Effect of variations in dietary Pi intake on intestinal Pi transporters (NaPi-IIb, PiT-1, and PiT-2) and phosphate-regulating factors (PTH, FGF-23, and MEPE)
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Hyperphosphatemia is a common condition in patients with chronic kidney disease (CKD) and can lead to bone disease, vascular calcification, and increased risks of cardiovascular disease and mortality. Inorganic phosphate (Pi) is absorbed in the intestine, an important step in the maintenance of homeostasis. In CKD, it is not clear to what extent Pi absorption is modulated by dietary Pi. Thus, we investigated 5/6 nephrectomized (Nx) Wistar rats to test whether acute variations in dietary Pi concentration over 2 days would alter hormones involved in Pi metabolism, expression of sodium-phosphate cotransporters, apoptosis, and the expression of matrix extracellular phosphoglycoprotein (MEPE) in different segments of the small intestine. The animals were divided into groups receiving different levels of dietary phosphate: low (Nx/LPi), normal (Nx/NPi), and high (Nx/HPi). Serum phosphate, fractional excretion of phosphate, intact serum fibroblast growth factor 23 (FGF-23), and parathyroid hormone (PTH) were significantly higher and ionized calcium was significantly lower in the Nx/HPi group than in the Nx/LPi group. The expression levels of NaPi-IIb and PiT-1/2 were increased in the total jejunum mucosa of the Nx/LPi group compared with the Nx/HPi group. Modification of Pi concentration in the diet affected the apoptosis of enterocytes, particularly with Pi overload. MEPE expression was higher in the Nx/HPi group than in the Nx/NPi. These data reveal the importance of early control of Pi in uremia to prevent an increase in serum PTH and FGF-23. Uremia may be a determining factor that explains the expressional modulation of the cotransporters in the small intestine segments.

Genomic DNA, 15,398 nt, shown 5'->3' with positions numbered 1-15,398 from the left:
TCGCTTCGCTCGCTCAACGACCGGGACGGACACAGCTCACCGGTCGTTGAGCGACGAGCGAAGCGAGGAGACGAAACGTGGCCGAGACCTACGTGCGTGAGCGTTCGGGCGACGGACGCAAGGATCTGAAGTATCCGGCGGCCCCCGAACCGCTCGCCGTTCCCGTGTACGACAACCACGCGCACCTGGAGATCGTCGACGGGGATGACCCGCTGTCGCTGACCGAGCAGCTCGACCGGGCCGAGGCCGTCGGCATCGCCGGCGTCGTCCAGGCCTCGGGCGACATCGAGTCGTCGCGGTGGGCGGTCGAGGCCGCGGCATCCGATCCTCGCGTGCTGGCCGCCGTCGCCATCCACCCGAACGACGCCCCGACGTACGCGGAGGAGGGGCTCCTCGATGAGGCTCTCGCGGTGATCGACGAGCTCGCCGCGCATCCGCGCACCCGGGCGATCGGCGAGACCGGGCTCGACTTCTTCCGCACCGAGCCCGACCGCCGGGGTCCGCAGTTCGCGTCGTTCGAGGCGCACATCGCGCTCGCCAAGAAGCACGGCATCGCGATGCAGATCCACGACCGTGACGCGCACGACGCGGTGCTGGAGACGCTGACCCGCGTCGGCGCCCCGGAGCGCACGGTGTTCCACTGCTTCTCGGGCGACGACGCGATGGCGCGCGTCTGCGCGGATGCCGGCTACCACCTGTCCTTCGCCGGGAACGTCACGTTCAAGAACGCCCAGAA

KeywordsIntestinal absorption Sodium-phosphate cotransporters Apoptosis MEPE Uremia
Messenger ribonucleic acid
Fractional excretion of phosphate
Fibroblast growth factor 23
Polymerase chain reaction
Reverse transcriptase-quantitative PCR
The authors thank Flávia Gomes Machado and Walter Campestre for the care and management of the animals. We also thank Prof. Dr. Patrícia Gama from the University of São Paulo for the earlier support of this project.
TMA and VJ conceived and designed the research; TMA, FRS, and EMCO performed the experiments; TMA, FRS, WVD, and PC analyzed the data; TMA, FRS, LMR, WVD, and VJ interpreted the results of the experiments; TMA, FRS, and WVD prepared the figures; TMA and FRS drafted the manuscript; TMA, FRS, LMR, RMAM, and VJ edited and revised the manuscript. All authors read and approved the final version of the manuscript.
Compliance with ethical standards
This study was supported by grants from the Fundação de Amparo à Pesquisa do Estado de São Paulo (São Paulo State Research Foundation—grant number 2011/00036-0).
Conflict of interest
The authors declare that they have no conflicts of interest.
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